He heard her chopping vegetables at the board in the kitchen. She had her back to the open door to the kitchen. Haith moved past the doorway to the next room, which appeared to be her bedchamber. There were clothes strewn around the room. He dropped to all fours to look under the bed and fished out a small chest. He sat back on his heels regarding it. It was a good quality waxed canvas coffer strapped with leather. It did not look like the possession of the woman next door, but rather more like something Gisulf himself would have used to store parchments and carry about with him. It had a stout hasp and was locked. Haith tested the weight of the coffer. Whatever was inside was not heavy. He could carry it. Better to take it back to his own quarters and break it open there, rather than sit here hammering at the lock, and dealing with the woman’s resistance. He hefted the chest to his hip, draped his cloak about it and made for the door, calling out a cheery goodbye and thanks when he was clear of the threshold and closing the door behind him.

The Daughter of the Last King (Book 1) - Buy HERE! 

The Drowned Court (Book 2) - Buy HERE! 

The Anarchy (Book 3) - Buy HERE! 

Tracey Warr (1958- ) was born in London and lives in the UK and France. Her first historical novel, Almodis the Peaceweaver (Impress, 2011) is set in 11th century France and Spain and is a fictionalised account of the true story of the Occitan female lord, Almodis de la Marche, who was Countess of Toulouse and Barcelona. It was shortlisted for the Impress Prize for New Fiction and the Rome Film Festival Books Initiative and won a Santander Research Award. Her second novel, The Viking Hostage, set in 10th century France and Wales, was published by Impress Books in 2014 and topped the Amazon Australia charts. Her Conquest trilogy, Daughter of the Last King, The Drowned Court, and The Anarchy recount the story of a Welsh noblewoman caught up in the struggle between the Welsh and the Normans in the 12th century. She was awarded a Literature Wales Writers Bursary. Her writing is a weave of researched history and imagined stories in the gaps in history.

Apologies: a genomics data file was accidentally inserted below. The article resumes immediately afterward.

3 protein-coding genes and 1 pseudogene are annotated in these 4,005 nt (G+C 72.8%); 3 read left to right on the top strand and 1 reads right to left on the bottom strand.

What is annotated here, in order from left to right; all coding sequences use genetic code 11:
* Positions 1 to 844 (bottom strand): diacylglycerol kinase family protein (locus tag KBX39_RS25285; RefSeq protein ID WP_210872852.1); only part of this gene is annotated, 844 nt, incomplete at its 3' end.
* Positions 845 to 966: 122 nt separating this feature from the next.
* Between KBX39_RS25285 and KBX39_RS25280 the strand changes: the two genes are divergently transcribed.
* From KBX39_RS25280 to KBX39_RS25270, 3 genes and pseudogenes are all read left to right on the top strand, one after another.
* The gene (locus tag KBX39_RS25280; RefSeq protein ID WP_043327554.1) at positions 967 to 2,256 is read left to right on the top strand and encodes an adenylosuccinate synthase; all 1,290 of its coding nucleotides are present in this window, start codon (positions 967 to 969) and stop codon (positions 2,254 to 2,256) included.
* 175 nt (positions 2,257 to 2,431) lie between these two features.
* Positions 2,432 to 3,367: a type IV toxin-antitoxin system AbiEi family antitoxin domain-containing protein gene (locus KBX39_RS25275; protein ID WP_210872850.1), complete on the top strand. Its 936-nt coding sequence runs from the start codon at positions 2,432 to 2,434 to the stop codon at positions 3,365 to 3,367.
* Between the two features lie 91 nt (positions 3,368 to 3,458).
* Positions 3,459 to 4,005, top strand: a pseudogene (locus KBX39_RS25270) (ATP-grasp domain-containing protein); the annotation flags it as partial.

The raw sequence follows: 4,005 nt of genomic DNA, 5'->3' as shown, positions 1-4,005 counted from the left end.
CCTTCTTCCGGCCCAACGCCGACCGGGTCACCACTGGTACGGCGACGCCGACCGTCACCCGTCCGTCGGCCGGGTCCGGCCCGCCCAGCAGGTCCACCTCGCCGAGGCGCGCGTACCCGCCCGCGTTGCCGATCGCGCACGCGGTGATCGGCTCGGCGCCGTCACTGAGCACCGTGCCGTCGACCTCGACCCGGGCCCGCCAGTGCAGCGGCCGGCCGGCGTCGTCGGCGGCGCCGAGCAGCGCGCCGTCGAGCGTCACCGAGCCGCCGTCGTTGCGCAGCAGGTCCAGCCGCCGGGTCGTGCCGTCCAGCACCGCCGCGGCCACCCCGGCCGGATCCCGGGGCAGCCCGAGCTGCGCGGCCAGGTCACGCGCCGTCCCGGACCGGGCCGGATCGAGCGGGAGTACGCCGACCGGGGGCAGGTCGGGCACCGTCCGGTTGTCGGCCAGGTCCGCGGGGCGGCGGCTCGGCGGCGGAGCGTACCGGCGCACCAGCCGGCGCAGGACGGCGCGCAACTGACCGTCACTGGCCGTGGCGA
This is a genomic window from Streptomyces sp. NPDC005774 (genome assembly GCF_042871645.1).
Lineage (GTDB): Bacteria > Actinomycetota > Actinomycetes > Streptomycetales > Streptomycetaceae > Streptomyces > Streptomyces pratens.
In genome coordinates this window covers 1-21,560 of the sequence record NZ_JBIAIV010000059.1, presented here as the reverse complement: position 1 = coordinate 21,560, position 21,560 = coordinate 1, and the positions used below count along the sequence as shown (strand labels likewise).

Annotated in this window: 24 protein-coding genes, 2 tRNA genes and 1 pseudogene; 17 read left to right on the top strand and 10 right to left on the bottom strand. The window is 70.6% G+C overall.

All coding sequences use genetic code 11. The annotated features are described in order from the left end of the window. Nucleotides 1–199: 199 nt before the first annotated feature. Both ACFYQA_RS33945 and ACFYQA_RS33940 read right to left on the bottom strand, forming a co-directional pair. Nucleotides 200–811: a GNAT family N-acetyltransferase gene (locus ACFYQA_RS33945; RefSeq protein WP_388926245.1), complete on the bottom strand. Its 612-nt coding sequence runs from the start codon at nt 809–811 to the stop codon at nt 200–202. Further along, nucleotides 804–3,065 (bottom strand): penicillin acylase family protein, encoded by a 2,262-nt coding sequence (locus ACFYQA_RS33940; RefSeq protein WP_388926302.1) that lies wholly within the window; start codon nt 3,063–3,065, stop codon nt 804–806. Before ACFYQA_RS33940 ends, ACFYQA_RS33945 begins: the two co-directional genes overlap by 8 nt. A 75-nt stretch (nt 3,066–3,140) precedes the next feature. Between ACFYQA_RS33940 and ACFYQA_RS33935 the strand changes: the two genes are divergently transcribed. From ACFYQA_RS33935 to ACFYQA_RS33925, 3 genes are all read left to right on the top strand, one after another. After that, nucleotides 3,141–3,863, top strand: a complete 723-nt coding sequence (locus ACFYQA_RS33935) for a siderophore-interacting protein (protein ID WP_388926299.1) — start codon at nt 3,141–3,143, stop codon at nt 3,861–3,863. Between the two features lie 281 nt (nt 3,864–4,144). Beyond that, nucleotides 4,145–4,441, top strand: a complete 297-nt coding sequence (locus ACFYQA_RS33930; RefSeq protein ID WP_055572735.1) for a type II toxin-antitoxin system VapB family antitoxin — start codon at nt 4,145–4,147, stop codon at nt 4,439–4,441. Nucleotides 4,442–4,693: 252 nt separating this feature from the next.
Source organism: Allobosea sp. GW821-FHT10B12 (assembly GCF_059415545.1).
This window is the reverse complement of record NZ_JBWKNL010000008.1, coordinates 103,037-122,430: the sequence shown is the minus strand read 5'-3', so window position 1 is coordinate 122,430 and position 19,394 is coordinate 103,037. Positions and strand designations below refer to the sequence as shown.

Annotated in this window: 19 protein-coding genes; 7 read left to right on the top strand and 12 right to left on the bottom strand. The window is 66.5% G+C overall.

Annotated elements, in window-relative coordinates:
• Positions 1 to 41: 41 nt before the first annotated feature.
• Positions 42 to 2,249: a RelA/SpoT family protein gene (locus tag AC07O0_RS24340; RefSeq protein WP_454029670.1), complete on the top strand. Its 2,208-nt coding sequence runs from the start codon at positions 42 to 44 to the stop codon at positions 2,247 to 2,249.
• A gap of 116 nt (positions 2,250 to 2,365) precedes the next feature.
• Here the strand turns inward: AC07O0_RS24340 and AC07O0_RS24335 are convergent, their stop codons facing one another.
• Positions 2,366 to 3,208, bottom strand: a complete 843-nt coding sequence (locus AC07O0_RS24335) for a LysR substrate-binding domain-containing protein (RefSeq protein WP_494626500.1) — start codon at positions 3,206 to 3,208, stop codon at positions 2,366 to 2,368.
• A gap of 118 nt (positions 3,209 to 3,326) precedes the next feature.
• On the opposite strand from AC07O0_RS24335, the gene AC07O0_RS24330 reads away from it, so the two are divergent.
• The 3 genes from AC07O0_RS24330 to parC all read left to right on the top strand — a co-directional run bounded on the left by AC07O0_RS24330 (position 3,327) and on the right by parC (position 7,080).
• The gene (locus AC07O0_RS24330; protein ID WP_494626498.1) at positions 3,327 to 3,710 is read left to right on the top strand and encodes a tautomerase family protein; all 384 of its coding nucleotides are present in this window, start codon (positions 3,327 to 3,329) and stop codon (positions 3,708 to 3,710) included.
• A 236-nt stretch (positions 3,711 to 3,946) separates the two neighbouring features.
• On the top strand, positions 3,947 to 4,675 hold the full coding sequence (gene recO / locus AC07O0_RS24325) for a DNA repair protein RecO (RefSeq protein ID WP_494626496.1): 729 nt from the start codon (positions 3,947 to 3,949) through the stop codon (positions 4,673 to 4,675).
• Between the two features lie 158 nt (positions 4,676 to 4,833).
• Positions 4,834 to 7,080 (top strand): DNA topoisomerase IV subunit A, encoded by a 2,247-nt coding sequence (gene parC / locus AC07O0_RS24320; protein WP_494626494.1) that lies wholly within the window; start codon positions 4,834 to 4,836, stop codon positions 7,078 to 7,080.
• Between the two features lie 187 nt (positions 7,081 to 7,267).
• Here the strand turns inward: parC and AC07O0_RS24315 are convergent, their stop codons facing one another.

Tracey Warr studied English at University of Hull and Oxford University, gaining a BA (Hons) and MPhil. She worked at the Arts Council, Institute of Contemporary Arts, Chatto & Windus Publishers, and edited Poetry Review magazine with Mick Imlah. She also publishes art writing on contemporary artists, and in 2016 she published a future fiction novella, Meanda, in English and French, as part of the art project, Exoplanet Lot. She recently published a series of three books, The Water Age, which are future fiction and art and writing workshop books - one for adults and one for children - on the topic of water in the future. She gained a PhD in Art History in 2007 and was Guest Professor at Bauhaus University and Senior Lecturer at Oxford Brookes University and Dartington College of Arts. Her published books on contemporary art include The Artist’s Body (Phaidon, 2000), Remote Performances in Nature and Architecture (Routledge, 2015) and The Midden (Garret, 2018). She gained an MA in Creative Writing at University of Wales Trinity St David in 2011. She is Head of Research at Dartington Trust and teaches on MA Poetics of Imagination for Dartington Arts School.

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See you on your next coffee break!
Take Care,
Mary Anne xxx